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#1: De Aar 3 - Image: Phelan Energy Group
In preparation of the Unlocking Solar Capital: Africa conference taking place November 1-2 in Nairobi, Kenya, Solarplaza is presenting you with an overview of the dynamic large scale solar PV landscape in Africa. We have gathered data and composed a list of the 50 largest grid-connected operational PV projects in Africa. The overview provides valuable insights into what the market situation looks like in terms of scale; which countries are leading the way or might be rising stars; and which organizations are responsible for the development.
The Top 10 is presented below and access to the full Top 50 overview is easily provided through the form at the bottom.
The enormous potential of solar energy in Africa is finally attracting the attention of the rest of the world. Due to several factors such as a huge energy deficiency, fast growing population, cost competitive RE and high solar irradiation, stakeholders in the sector are realizing the opportunity and everyone seems to be keen on claiming their piece of the pie.
With the market really starting to take off it is interesting to see how photovoltaics are developing and securing their spot in the continent’s energy mix. Traditionally South Africa has been one of the early adopters on the continent. Solar PV has seen enormous growth in the country since the supporting REIPPPP government policies, which have made developing solar projects way more attractive and viable than in other countries. The results? Most of the largest African solar power plants are all located in South Africa, with the country hosting 29 of the 50 projects in the complete overview and 7 listings in the Top 10.
#4: Prieska Solar Plant - Image: Sonnedix
In the meantime, however, other African countries have been creating policies and regulations to stimulate renewables as well. The big buzz around markets like Nigeria and Senegal has yet to pay off in large projects being connected, but still many big plants have been commissioned in countries outside of South Africa. Algeria, for example, is making great strides in scaling up its solar capacity and contributes 8 utility-scale PV plants to the overview, including some of the largest entries in the Top 10. No other countries are at that level yet, but Ghana and Namibia each have two listings in the overview.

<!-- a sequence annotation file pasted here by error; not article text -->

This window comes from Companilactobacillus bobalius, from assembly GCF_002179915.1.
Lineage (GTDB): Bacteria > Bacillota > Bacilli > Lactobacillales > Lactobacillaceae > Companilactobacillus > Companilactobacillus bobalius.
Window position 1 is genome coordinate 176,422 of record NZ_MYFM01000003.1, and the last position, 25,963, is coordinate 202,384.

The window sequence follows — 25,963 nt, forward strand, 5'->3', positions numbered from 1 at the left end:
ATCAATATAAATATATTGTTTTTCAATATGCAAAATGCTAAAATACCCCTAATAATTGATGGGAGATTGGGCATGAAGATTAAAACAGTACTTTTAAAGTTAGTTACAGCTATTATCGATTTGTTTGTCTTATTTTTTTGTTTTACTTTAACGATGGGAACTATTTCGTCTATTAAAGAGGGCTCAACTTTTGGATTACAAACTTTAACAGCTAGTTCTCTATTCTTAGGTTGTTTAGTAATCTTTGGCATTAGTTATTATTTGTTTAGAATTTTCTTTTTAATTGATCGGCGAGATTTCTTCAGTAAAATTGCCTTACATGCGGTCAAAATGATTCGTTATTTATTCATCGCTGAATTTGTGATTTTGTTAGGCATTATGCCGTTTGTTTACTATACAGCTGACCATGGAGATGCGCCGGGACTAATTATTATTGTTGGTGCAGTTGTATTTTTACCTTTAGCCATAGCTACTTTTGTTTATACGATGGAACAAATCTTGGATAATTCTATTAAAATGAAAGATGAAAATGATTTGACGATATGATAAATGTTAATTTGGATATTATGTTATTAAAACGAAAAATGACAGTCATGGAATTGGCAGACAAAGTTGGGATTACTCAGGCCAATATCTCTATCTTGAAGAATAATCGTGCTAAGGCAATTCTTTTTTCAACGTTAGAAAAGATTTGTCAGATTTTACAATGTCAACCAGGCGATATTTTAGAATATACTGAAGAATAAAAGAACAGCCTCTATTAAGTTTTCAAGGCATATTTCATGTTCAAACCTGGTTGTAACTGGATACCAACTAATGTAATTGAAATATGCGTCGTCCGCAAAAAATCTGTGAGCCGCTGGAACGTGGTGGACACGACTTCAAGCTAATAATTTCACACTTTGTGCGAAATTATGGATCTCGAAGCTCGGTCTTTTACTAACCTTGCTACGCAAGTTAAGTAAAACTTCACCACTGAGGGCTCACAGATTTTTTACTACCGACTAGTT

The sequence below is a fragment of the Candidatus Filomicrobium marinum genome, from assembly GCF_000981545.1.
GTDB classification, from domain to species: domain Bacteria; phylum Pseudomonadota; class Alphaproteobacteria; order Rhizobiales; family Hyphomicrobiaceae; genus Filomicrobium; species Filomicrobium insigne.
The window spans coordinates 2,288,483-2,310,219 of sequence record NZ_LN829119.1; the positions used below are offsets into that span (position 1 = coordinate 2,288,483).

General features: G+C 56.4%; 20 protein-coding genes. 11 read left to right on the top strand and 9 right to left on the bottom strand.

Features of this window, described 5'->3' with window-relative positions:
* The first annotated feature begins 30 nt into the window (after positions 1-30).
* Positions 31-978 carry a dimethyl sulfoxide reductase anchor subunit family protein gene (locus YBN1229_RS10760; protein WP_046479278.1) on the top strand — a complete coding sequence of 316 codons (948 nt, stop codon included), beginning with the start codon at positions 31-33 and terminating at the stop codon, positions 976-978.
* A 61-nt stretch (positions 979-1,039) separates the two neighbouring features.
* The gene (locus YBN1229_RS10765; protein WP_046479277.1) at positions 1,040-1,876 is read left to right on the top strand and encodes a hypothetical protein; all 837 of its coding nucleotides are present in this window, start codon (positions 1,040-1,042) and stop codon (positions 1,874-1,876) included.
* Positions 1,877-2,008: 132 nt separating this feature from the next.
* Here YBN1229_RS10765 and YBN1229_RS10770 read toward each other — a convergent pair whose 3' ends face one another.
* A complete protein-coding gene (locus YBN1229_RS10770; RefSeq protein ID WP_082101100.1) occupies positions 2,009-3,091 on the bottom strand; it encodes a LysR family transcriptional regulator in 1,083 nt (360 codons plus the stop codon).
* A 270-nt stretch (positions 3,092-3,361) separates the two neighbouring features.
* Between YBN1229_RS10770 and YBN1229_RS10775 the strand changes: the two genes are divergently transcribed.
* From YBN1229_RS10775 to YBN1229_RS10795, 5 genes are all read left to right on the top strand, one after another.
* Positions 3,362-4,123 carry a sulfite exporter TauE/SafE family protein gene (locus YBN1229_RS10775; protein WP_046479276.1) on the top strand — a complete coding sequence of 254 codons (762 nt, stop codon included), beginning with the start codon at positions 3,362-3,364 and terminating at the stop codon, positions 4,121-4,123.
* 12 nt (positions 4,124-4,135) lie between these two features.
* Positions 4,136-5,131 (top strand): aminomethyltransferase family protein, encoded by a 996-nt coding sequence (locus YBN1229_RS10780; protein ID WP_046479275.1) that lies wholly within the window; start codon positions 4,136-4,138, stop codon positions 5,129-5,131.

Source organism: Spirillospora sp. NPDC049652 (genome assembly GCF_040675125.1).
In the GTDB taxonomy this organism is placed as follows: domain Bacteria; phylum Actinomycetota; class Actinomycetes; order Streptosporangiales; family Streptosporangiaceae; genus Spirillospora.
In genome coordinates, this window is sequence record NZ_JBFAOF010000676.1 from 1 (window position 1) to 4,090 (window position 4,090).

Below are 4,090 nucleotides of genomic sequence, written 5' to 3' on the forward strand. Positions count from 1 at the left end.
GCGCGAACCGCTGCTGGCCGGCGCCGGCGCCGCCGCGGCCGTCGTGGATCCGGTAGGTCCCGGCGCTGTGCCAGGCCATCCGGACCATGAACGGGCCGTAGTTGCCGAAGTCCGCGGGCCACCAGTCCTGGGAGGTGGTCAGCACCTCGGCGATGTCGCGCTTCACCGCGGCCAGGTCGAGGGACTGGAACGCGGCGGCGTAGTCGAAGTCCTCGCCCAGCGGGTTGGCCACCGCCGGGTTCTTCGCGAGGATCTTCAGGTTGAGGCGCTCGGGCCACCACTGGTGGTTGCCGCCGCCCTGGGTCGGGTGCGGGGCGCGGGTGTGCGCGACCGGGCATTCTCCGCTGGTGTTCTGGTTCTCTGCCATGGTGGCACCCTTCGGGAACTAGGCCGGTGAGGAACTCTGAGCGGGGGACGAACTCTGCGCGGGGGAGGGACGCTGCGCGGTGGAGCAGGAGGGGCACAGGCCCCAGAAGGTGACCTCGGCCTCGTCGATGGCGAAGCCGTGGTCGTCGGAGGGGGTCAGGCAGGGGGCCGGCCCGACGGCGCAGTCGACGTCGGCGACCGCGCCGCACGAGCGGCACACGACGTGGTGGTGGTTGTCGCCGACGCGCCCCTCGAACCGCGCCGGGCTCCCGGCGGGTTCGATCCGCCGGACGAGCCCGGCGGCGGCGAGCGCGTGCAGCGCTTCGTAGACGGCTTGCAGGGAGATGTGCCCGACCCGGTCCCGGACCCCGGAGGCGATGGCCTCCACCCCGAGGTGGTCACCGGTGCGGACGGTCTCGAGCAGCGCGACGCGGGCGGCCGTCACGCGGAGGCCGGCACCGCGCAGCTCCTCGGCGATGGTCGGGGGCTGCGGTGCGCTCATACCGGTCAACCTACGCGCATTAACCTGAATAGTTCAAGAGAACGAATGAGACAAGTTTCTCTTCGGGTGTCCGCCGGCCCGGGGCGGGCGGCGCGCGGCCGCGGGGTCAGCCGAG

Looking at the scale of the plants in the overview, it’s interesting to see that all of the listings in the top 50 are in the range between 1 and 100MW, with no plant smaller than 1MW, but also none larger than 90MW. Whereas +100MW sized plants are becoming more common in countries like the US, Chile, China & India; in Africa solar capacity seems to be more split up over “smaller” plants instead of such huge centralized solar farms. Our upcoming overview of African solar plants in development will shed a light on how this might change in the near future.
#5: De Aar 1 - Image: MainstreamRP
In terms of developers, there isn’t a single company domineering the space, though there are several recurring names, and amongst them prolific players like Scatec Solar (4 plants), Yingli (4), Juwi (4), SolarReserve (3) and Masdar (2).
Even though the overview clearly shows how South Africa has been the most strongly developed solar market on the continent, it also indicates that many other African countries are gaining a foothold as well and are developing utility-scale solar plants to match those in South Africa. With new means of financing; government issued tenders; development banks pitching in; and involvement of international financiers and developers, many African solar markets are ready to blossom. You can be sure that this overview will already look quite different one year from now, and within five years, the landscape might have completely changed...